Synopsis reference. 
A herald announces to the people of Thessaly that King Admeto is gravely ill and that there is little hope. Evandro calls upon all to pray to the oracle at the temple of Apollo. Alceste joins them and asks Apollo for pity. The oracle says Admeto can be rescued if another voluntarily sacrifices his life. This causes great consternation. Alone, Alceste agonizes whether to give her life for that of her husband
In a dense forest dedicated to the gods of the underworld, Ismene asks Alceste why she is leaving her husband and children. Alceste tells Ismene of her intentions. Meanwhile, Admeto has a miraculous recovery to the joy of all Thessaly. Evandro tells him that someone has apparently sacrificed himself for the king. When Alceste appears, he questions her until she confesses. The desperate king hurries into the temple to plead with the gods. However, Alceste says good-bye to the children.
The decision of the gods is not revoked. The people lament the approaching death of Alceste. Having said good-bye to Alceste, Admeto decides to follow her into death. Then the heavens open, Apollo descends and proclaims that the gods have given them their lives as a reward for their steadfast love.
Synopsis with French Version Edits
Synopsis reference. 
The overture is stately, noble, and tragic, looking ahead to some of Mozart's minor-key works. The choir propels much of the action in the first two acts, and Gluck's vocal settings are particularly elegant, taking advantage of the French language's smooth rhythms, although the writing is rather static in its sad dignity.
King Admetus is dying, and his people are in despair. The god Apollo refuses their animal sacrifice, proclaiming that Admetus will live only if another person is sacrificed in his place. Queen Alceste believes she is the victim Apollo has in mind, but declares she will surrender her life only for love. (Aria: "Divinites du Styx")
The people celebrate the king's recovery. Admetus does not realize that Alceste has volunteered to die in his place, and his wife won't give herself up until the record is set straight. When he learns the truth, Admetus believes that Alceste is in effect abandoning him, and would prefer to die himself.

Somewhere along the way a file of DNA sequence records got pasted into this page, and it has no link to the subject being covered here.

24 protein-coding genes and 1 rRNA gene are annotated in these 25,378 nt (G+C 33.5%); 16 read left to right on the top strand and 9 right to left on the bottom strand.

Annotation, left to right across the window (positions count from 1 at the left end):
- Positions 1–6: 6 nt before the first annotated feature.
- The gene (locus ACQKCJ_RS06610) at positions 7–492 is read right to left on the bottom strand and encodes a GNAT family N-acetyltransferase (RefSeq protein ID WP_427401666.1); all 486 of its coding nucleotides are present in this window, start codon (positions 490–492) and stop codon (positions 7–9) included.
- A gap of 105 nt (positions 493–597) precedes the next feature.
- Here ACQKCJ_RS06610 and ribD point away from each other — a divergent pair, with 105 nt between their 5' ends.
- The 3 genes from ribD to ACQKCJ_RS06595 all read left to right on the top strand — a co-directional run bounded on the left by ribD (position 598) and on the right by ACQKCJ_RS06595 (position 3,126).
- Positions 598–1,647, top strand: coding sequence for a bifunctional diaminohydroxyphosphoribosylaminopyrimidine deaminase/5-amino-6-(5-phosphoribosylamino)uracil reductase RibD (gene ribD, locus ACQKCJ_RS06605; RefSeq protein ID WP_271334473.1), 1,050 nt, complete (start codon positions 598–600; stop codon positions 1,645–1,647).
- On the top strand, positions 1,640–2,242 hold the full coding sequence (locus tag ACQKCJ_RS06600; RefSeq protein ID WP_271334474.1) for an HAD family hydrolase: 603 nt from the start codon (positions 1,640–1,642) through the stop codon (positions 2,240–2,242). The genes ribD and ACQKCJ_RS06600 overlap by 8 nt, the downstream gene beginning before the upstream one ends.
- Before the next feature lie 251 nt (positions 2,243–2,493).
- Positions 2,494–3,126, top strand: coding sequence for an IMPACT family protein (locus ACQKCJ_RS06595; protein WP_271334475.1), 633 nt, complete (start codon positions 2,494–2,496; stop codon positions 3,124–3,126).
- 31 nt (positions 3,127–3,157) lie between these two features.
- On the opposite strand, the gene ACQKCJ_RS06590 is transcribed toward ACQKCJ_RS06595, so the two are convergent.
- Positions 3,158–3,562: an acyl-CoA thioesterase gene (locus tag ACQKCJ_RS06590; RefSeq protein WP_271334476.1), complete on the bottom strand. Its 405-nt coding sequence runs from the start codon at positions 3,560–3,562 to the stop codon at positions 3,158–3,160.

The people, sorrowing again, prepare the royal couple's children for sacrifice in their place. Admetus' friend Hercules arrives and promises to conquer death on his behalf, and travels to Hades. Meanwhile, Alceste has already arrived at the gates of hell; Admetus tries to dissuade her, but she is sacrificing herself for love, rather than as some heroic act. She dies, but Hercules rescues her -- except that now Alceste seems nearly insane. Apollo arrives, promises Hercules immortality, and leaves Admetus and Alceste in a world that seems devoid of death. The work ends with a joyful chorus.
- Alceste (Original Italian version edited by Geraint Jones), Kirsten Flagstad, Raoul Jobin, Alexander Young, Marion Lowe, Thomas Hemsley, Joan Clark, Rosemary Thayer, Geraint Jones Orchestra and singers, Geraint Jones (Decca LP LXT 5273-5276;. c. 1952)
- Alceste with conductor Serge Baudo and the Bavarian Radio Symphony Orchestra. Released on CD in 1995 on the Orfeo label. Cast includes: Jessye Norman, Nicolai Gedda, Peter Lika, Robert Gambill, Roland Bracht, Kurt Rydl, and Bernd Weikl.
- Alceste (Vienna version) Ringholz/Lavender?Degerfeldt/Treichl, Drottningholm Theatre Chorus and Orchestra, Arnold Östman (Naxos, 1999)
- Alceste with conductor Sir John Eliot Gardiner, the English Baroque Soloists, and the Monteverdi Choir. Released on CD and DVD on the Philips label in 2002. Cast includes Anne Sofie von Otter, Dietrich Henschel, Paul Groves, Yann Beuron, Joanne Lunn, Katherine Fuge, Nicolas Teste, and Ludovic Tezier among others.
- Alceste with conductor Charles Mackerras and Royal Opera at Covent Garden. Released on CD on the Ponto label in 2005. Cast includes: Elaine Mary Hall, Janet Baker, Janice Hooper-Roe, John Shirley-Quirk, Jonathan Summers, Mark Curtis, Matthew Best, Philip Gelling, and Robert Tear among others.
- Hayes, p. 62. For Millico, Gluck's favourite singer and intimate friend, the composer had already transposed up the originally contralto role of Orfeo in the first Italian performance of Orfeo ed Euridice, at Parma in 1769 (cf.: Le feste d'Apollo and Orfeo ed Euridice#Revised versions). In 1774, while travelling through Paris, he was also called upon to perform in private, with Gluck himself at the harpsichord, the French version of Orphée et Eurydice, before it was premiered at the Opéra (Patricia Howard (ed), C.W. von Gluck: Orfeo, Cambridge/New York/Melbourne, Cambridge University Press, 2010, p. 71, ISBN 0-521-29664-1) .
- Berlioz (1915), 85
- Berlioz (1915), 149–51
- Craig Smith, "Lustrous music saves Alceste", The Santa Fe New Mexican, 3 August 2009 from santafenewmexican.com
- Roles and premiere cast in part from The New Kobbés Opera Book (1997), Earl of Harewood and Antony Peattie, eds. (G.P. Putnam's Sons: New York).
- according to the Amadeusonline Almanach by Gherardo Casaglia, "Pulini"
- this singer is usually reported solely under his surname; the alleged first name of Jean-Pierre is given only by the Amadeusonline Almanach by Gherardo Casaglia
- Woodstra, Chris; Brennan, Gerald; Schrott, Allen (September 2005), All Music Guide to Classical Music, Backbeat Books, p. 505, ISBN 0-87930-865-6
- Berlioz, Hector, tr. Edwin Evans,Gluck and his operas, London: Wm Reeves, 1915.
- Hayes, Jeremy, "Alceste (ii) ('Alcestis')", in Sadie, Stanley (ed.), The New Grove Dictionary of Opera, Grove (Oxford University Press), New York, 1997, I, pp. 62–70, ISBN 978-0-19-522186-2
- (Italian) Dizionario dell'opera, in "del Teatro" (online magazine), Baldini Castoldi Dalai